Biden Doesn’t Mention or Endorse Green New Deal or Medicare for All During Union Speech

April 6, 2019 Updated: April 17, 2019

Former Vice President Joe Biden didn’t mention or endorse the socialist Green New Deal and Medicare for All policies during a speech to an electrical workers union conference in Washington on April 5.

Biden, who has told supporters he’s running for president but hasn’t officially declared his candidacy, discussed both health care and climate change in the speech to the International Brotherhood of Electrical Workers conference.

But the former vice president, who leads the Democratic field in early polling, made no mention of the Green New Deal and Medicare for All, the two socialist policies endorsed by virtually every Democratic presidential contender.

Biden celebrated the passage of Obamacare, claiming that it gave “peace of mind” to 22 million Americans.

“It was a big deal,” Biden said. “Every day, I worked alongside the president as vice president, but I was never more proud to have participated in anything other than the signing of that bill.”

But he stopped short of mentioning or endorsing Medicare for All, the socialist policy endorsed by the rest of the Democratic field.

Biden also discussed climate change. He appeared to suggest, without evidence, that human activity such as the burning of fossil fuels caused the recent flooding in Nebraska that inundated a U.S. Strategic Command Air Force base.

“It’s not only a threat, it’s an incredible opportunity,” Biden said. “By moving to clean energy, by setting higher fuel standards for our cars, by limiting emissions from our power plans, by fortifying our cities and our coastlines.”

“We have to prepare. But it will create jobs, make us stronger,” he added.

Biden’s statements fell far short of the vision cast in the Green New Deal resolution, which calls for the elimination of all gas-engine cars, the upgrading or replacement of every building in America for energy efficiency, and the complete transition away from fossil fuels.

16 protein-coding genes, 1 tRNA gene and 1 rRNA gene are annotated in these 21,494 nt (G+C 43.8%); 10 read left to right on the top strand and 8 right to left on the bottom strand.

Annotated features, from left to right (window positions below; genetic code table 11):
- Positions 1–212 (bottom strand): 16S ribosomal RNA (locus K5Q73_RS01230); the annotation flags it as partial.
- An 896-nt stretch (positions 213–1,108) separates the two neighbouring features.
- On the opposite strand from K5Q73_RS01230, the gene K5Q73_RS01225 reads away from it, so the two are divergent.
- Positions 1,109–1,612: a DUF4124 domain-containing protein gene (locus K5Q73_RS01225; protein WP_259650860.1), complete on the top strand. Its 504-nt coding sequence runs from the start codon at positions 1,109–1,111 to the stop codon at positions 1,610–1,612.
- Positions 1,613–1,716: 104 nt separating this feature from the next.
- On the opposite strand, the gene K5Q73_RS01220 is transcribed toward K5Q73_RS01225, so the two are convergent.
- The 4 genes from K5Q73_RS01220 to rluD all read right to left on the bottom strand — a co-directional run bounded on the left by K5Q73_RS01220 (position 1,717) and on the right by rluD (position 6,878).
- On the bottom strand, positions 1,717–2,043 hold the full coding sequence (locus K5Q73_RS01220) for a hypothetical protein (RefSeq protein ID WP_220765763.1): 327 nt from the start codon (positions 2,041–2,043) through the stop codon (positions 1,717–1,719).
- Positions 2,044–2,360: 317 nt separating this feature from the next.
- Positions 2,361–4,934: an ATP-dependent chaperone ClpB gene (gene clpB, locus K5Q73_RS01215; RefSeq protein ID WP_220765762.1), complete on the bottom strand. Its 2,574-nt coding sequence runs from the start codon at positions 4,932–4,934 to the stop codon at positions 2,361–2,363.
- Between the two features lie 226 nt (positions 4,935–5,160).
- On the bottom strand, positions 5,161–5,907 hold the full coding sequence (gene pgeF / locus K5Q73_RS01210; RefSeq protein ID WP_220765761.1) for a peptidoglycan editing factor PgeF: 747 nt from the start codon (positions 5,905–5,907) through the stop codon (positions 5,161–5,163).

Alexandra Ocasio-Cortez speaks about the Green New Deal
Rep. Alexandria Ocasio-Cortez (D-N.Y.) and Sen. Ed Markey (D-Mass.) announce the Green New Deal resolution in Washington on Feb. 7, 2019. (Saul Loeb/AFP/Getty Images)

The Green New Deal was introduced in the House by Democratic socialist Rep. Alexandria Ocasio-Cortez (D-N.Y.); the Communist Party USA and the Democratic Socialists of America both support the policy. The policy would cost $650,000 per U.S. household over the course of a decade, according to one estimate.

Biden’s position on both Medicare for All and the Green New Deal is significant because the campaign of President Donald Trump has cast the 2020 election as a choice between socialism and freedom.

Endorsing the two socialist policies would give Biden a vital boost among the Democratic base for the primary election, but is sure to lose him general election votes from average Americans, the vast majority of whom view socialism in a negative light.

From Obamacare to Medicare for All

While providing health coverage to an additional 22 million Americans, Obamacare failed spectacularly for the rest of the nation. Premiums rose nationwide and billions of dollars were wasted on failed state exchanges, with private insurers fleeing some states entirely, among other issues. While Obamacare was a significant step toward socializing the health care industry, Medicare for All is a purely socialist policy, with marginal exceptions such as insurance for plastic surgery.

The list of reasons for Obamacare’s failure is long, even by the accounts of left-leaning editorial boards, including the Chicago Tribune. At its core, Obamacare is a fundamentally socialist policy that straitjackets the free market. Medicare for All would eliminate the free market in the health care industry entirely, handing the government a near-total monopoly.

Biden’s failure to endorse Medicare for All indicates that he may choose to steer his platform away from the hard-left rush of the Democrats who have already declared their candidacies.

Self-declared socialist Sen. Bernie Sanders (I-Vt.) has been pushing Medicare for All for several years. In 2013, his bill had no co-sponsors. In 2018, one in three of Senate Democrats and two in three House Democrats signed on to the legislation. Medicare for All may cost up to $32 trillion over the course of 10 years, more than half of the entire projected spending of the U.S. government.

Every Democratic candidate for president polling at above 1 percent has endorsed Medicare for All. While it is unclear what Biden’s stance on the policy is, he will likely have to reveal it shortly after announcing his candidacy.

Follow Ivan on Twitter: @ivanpentchoukov
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